The guidance provided by the High Court to assist Trade Minister Tim Groser in reconsidering his decision to refuse a request under the Official Information Act (OIA) will be of interest to others covered by, and relying on, the OIA.
We look at the advice offered by the Court.
The judicial review was sought by Professor Jane Kelsey and seven organisations with reservations about the Trans-Pacific Partnership (TPP) - Consumer New Zealand, Ngati Kahungunu, OXFAM New Zealand, Greenpeace, the Association of Medical Specialists, the New Zealand Nurses Association and the New Zealand Tertiary Education Union.
At issue was Mr Groser's blanket refusal to release documents sought by Professor Kelsey relating to the TPP negotiations.
The Court has required the Minister to reconsider whether there is a lawful basis to withhold some of the information requested. The Court sought to help the Minister in reconsidering his decision "by explaining the Minister's duties and the meaning of the relevant provisions of the Act".
It was essential that the Act's meaning and purpose was honoured as it played "a significant role in New Zealand's constitutional and democratic arrangements".
The Prime Minister has indicated that the Government is considering an appeal.
Blanket approach not good enough
The Court found that the Minister had erred in law when he rejected the request on a blanket basis rather than reviewing the documentation to see if anything could be released either wholly or in redacted form. The Minister had not considered it necessary to review the relevant information because he believed he knew the contents of the documents.
The obligation placed upon the Minister was to release information that could not be lawfully withheld. Although the request referred to documents, the OIA covers "information, not documents". In order to meet that obligation, the Minister was required to assess each piece of information requested against the criteria in the Act for withholding official information before refusing the request.
Reasons for withholding must be given, not just the grounds
There is an onus on the information holder to establish good reason for withholding information. Further, the information holder must (if requested) give enough information so as to enable the applicant to understand the basis for the decision.
Section 6 sets out the "conclusive" reasons under the OIA for withholding information. These include whether release would prejudice New Zealand's international relations and the entrusting of information to the government and whether it would seriously damage the economy of New Zealand, including the entering into of overseas agreements.
The Court said "prejudice" in this context means to "impair". This seems to us to be a relatively low threshold and one which, assuming the decision stands, will have implications for other OIA decision-makers. It is also likely to be applied in relation to other grounds for withholding information including under section 9.
Section 9 sets out the "other" reasons under which OIA requests may be declined, including where it is necessary to avoid prejudice to the substantial economic interests of New Zealand, and to disadvantaging negotiations.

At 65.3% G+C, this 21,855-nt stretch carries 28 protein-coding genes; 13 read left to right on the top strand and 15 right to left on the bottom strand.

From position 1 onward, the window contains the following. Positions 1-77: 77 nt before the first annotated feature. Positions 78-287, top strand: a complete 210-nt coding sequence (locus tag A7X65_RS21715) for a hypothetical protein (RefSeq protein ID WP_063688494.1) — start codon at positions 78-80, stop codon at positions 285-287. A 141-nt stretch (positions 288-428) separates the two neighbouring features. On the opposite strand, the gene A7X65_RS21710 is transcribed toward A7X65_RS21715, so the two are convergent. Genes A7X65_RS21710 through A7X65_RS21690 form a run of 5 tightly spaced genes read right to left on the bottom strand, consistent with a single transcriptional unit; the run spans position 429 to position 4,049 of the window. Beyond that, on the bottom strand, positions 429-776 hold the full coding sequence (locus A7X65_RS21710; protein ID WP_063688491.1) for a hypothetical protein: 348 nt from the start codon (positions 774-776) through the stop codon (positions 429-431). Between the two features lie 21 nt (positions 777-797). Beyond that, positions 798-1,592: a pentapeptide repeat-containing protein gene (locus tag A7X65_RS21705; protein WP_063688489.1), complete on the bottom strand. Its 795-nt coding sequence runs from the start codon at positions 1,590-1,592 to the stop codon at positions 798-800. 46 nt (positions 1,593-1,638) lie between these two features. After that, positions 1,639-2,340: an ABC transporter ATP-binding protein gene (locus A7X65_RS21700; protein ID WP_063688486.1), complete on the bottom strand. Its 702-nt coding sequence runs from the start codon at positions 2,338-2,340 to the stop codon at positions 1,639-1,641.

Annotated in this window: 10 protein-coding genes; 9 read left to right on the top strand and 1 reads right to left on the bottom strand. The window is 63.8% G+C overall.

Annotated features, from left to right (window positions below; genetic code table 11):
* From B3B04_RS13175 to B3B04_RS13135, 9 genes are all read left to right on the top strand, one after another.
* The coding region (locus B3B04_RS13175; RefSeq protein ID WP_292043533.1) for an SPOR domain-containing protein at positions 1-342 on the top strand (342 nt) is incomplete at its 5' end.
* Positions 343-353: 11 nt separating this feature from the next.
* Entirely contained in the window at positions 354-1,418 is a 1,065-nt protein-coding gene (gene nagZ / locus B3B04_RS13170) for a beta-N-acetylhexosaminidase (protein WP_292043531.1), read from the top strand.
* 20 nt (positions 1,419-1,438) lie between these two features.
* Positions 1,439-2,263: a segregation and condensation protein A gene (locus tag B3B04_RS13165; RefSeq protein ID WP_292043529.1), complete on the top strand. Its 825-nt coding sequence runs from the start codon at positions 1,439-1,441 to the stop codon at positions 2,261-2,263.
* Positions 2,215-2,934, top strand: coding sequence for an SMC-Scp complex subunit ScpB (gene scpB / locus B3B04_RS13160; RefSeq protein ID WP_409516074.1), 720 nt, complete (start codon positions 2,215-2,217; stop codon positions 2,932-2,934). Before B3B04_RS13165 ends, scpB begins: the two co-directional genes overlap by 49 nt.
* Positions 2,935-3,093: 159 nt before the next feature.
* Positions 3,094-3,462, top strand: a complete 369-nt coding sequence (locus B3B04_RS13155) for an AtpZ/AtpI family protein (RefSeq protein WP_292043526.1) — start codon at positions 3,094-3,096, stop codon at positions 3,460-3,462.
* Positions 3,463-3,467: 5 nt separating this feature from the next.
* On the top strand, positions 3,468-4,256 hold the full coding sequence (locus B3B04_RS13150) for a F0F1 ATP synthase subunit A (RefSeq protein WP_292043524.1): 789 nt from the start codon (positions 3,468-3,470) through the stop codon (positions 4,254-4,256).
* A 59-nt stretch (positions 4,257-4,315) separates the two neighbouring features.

The Court said that "necessary" in this context means "essential", and "disadvantage" suggests a potentially less adverse outcome than one that is prejudicial. Any unfavourable outcome could be considered a disadvantage.
Before withholding information under s 9, a decision-maker must not only conclude that it falls within one of the categories listed, but must also "undertake a balancing exercise and decide whether the public interest in withholding...is outweighed by other considerations that support disclosure".
The Court has clarified that, where the arguments are finely balanced and the decision-maker is in two minds, "then information should be released unless there is good reason for withholding it".
Section 18 sets out the "administrative" grounds for withholding, including where the information will soon be publicly available and where releasing it will require "substantial collation or research".
The Court found that the Minister was wrong in relying on the "substantial collation or research" ground without first considering whether to charge for the cost of supplying the information or for extending time and/or consulting Professor Kelsey to see whether the request could be modified.
Those dissatisfied with an OIA response must first refer it to the Ombudsman. No application for judicial review can be commenced unless the Ombudsman has declined to investigate or has determined the complaint.
The Ombudsman in this case issued a final report on 29 July 2015 upholding the Minister's decision but has yet to determine two aspects of the request. The Court considered only those matters which the Ombudsman had determined.
This decision reinforces the discipline required to comply with the OIA, and comes at a time when the Government's general approach to OIA requests is under increasing scrutiny. As the Court commented, even "genuine administrative challenges" do not limit the duty to comply with the procedural requirements of the OIA.
While the OIA is firmly embedded in the day-to-day business of government, the High Court's decision provides an opportunity to revisit some of the practices and assumptions that may have built up over time.
The information in this article is for informative purposes only and should not be relied on as legal advice. Please contact Chapman Tripp for advice tailored to your situation.